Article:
Berlin launches new High-Tech Strategy (HTS)

German Minister of Research and Education Johanna Wanka hopes that more integration between the research and economic sectors will boost growth and create added benefit in the workplace. Leipzig, 2013 [WorldSkills/Flickr]

German Minister of Research and Education Johanna Wanka hopes that more integration between the research and economic sectors will boost growth and create added benefits in the workplace. Leipzig, 2013. [WorldSkills/Flickr]

The German government unveiled its High-Tech Strategy on Wednesday (3 September), intended to boost integration between the research and economic sectors. EURACTIV Germany reports.

“We hope that ideas will create jobs here,” said German Minister of Education and Research Johanna Wanka, on Wednesday (3 September).

The press conference directly followed a meeting of the Federal Cabinet, in which ministers agreed on a new High-Tech Strategy (HTS) to promote research in the business sector.

The government hopes this year’s funding, a combined €11 billion, will be spent in a more targeted way as a result of the strategy.

“In light of growing pressure from international competitors, we must take care to hold on to our top scientific and economic position,” Wanka stated.

“Germany must also become a world champion in innovation,” Wanka added, referring to the country’s recent victory in the 2014 FIFA World Cup in Brazil.

>>Read: Germany ranks high in innovation capability

“For this reason the new HTS is supposed to make concrete innovations out of creative ideas. In this way it will create future opportunities and tomorrow’s jobs,” she explained.

The High-Tech Strategy’s readjustment applies to six sectors in which particularly high growth is expected. Among these sectors, the German government has included large-scale data processing, security of digital communication, energy storage and transport, medicine and transportation.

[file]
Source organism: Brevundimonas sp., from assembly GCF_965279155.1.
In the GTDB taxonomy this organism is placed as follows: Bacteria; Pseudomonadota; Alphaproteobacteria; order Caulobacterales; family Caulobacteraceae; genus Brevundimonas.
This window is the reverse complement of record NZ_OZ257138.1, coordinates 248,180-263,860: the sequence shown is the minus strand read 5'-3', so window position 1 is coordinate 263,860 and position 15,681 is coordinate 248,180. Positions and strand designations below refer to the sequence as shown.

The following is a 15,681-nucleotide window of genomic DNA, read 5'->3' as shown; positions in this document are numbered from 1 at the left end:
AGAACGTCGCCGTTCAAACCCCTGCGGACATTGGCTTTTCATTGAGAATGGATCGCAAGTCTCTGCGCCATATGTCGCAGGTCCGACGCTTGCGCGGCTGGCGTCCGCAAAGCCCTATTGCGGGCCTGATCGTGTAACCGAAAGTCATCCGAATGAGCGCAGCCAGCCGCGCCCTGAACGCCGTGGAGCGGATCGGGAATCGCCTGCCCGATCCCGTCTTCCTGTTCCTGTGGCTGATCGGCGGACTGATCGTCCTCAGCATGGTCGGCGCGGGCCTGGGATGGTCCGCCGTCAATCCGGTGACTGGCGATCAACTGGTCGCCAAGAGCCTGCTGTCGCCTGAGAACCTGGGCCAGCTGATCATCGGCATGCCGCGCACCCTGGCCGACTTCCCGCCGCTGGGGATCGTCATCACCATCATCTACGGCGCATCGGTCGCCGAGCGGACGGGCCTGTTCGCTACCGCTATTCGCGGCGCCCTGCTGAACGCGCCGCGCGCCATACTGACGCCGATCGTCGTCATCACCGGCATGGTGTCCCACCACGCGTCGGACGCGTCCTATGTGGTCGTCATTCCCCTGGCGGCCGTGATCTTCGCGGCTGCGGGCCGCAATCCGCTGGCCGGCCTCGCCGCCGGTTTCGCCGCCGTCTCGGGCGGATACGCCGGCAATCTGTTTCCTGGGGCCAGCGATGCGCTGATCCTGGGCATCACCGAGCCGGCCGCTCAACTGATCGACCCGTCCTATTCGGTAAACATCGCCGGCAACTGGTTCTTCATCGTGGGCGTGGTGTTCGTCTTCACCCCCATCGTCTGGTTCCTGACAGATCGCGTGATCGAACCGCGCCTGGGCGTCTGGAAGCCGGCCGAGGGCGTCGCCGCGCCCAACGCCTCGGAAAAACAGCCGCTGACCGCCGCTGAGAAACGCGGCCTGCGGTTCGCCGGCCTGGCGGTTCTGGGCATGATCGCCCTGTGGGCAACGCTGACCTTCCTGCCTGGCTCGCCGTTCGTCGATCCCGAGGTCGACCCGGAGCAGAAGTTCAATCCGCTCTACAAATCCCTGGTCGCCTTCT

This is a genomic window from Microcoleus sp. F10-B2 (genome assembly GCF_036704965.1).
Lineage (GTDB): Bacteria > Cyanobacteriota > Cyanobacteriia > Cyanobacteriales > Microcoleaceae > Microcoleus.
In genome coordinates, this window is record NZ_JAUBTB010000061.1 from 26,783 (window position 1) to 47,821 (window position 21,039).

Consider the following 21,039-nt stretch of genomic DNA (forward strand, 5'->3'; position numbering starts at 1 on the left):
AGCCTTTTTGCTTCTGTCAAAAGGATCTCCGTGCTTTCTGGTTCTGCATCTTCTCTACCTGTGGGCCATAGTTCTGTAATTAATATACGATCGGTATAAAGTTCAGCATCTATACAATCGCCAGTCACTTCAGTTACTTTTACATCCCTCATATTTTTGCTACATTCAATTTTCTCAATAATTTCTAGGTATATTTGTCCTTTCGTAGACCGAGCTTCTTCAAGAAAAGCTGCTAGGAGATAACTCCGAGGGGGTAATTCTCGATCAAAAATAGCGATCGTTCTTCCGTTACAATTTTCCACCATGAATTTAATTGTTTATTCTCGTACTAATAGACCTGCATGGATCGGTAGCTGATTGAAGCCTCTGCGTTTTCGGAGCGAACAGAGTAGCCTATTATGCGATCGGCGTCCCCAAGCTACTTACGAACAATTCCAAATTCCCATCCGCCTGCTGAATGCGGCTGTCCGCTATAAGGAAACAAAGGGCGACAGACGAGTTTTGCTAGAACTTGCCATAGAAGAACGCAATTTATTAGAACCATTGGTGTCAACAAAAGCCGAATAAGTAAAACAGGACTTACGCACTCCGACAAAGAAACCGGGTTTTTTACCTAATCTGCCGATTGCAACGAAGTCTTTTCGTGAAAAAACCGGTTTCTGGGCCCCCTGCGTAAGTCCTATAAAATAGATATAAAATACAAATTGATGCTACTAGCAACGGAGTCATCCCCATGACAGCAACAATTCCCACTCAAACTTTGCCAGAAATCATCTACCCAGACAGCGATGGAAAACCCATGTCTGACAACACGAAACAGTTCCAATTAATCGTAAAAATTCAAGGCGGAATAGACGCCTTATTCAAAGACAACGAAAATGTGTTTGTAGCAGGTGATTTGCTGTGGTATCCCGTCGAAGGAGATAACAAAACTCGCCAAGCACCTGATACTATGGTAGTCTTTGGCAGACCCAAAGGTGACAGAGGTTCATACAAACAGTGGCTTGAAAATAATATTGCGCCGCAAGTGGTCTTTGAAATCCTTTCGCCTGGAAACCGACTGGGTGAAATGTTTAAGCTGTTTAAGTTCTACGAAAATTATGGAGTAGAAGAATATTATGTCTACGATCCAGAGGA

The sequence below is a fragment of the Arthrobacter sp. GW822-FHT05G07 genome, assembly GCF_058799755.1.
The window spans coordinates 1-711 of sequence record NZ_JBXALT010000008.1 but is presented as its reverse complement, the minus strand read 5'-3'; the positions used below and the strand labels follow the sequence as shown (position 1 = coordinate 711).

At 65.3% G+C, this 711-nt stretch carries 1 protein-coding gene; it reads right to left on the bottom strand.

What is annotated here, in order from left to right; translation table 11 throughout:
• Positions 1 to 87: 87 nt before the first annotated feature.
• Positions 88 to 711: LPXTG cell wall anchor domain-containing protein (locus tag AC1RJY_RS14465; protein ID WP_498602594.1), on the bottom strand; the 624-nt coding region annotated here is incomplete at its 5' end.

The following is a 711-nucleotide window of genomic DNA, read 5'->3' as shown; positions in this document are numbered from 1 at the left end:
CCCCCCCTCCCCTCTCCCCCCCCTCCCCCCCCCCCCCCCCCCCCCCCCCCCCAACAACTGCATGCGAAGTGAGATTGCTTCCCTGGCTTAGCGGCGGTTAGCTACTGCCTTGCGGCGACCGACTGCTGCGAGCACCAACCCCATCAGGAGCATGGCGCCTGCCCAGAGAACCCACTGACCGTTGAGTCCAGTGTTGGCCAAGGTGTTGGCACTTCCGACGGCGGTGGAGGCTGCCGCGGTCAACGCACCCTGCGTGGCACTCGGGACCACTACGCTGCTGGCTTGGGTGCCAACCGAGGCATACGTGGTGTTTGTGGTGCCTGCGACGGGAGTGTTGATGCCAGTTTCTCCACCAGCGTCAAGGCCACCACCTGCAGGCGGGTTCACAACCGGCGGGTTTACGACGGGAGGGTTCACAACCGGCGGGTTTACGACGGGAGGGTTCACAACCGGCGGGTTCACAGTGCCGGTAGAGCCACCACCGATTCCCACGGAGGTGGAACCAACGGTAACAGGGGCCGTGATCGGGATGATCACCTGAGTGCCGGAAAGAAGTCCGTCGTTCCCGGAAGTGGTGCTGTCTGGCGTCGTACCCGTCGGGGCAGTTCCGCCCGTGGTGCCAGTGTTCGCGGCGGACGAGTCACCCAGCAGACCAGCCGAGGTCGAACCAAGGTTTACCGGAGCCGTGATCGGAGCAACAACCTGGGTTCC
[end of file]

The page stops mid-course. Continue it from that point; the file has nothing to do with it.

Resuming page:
A comparatively new target will be the strategy’s funding for research analysing changes in the workplace due to digitisation. The goal is to improve general working conditions, as well as those in training and continuing education.

The government also hopes to more closely integrate the scientific and economic sectors. Here, the strategy is meant to to facilitate cooperation between research centres and businesses.

A body consisting of representatives from science, economics and society is supposed to accompany the plans. Likely candidates to head up the group are Reimund Neugebauer, president of the Fraunhofer-Gesellschaft, and Andreas Barner, chief of the pharmaceutical giant Boehringer Ingelheim.

According to the Ministry of Research and Education, Germany holds a 12.5% share of global trade for high-tech products. The ministry says around one-half of Germany’s exports come from the sector.

Europe's high-tech sector has remained stable during the financial crisis with 19% higher wages and an unemployment rate consistently below 4%, according to a study by the Belgian university KU Leuven (KUL).

The high technology business has grown two and a half times more than all other job sectors since 2000, says the study, High-technology employment in the European Union.

>>Read more here.

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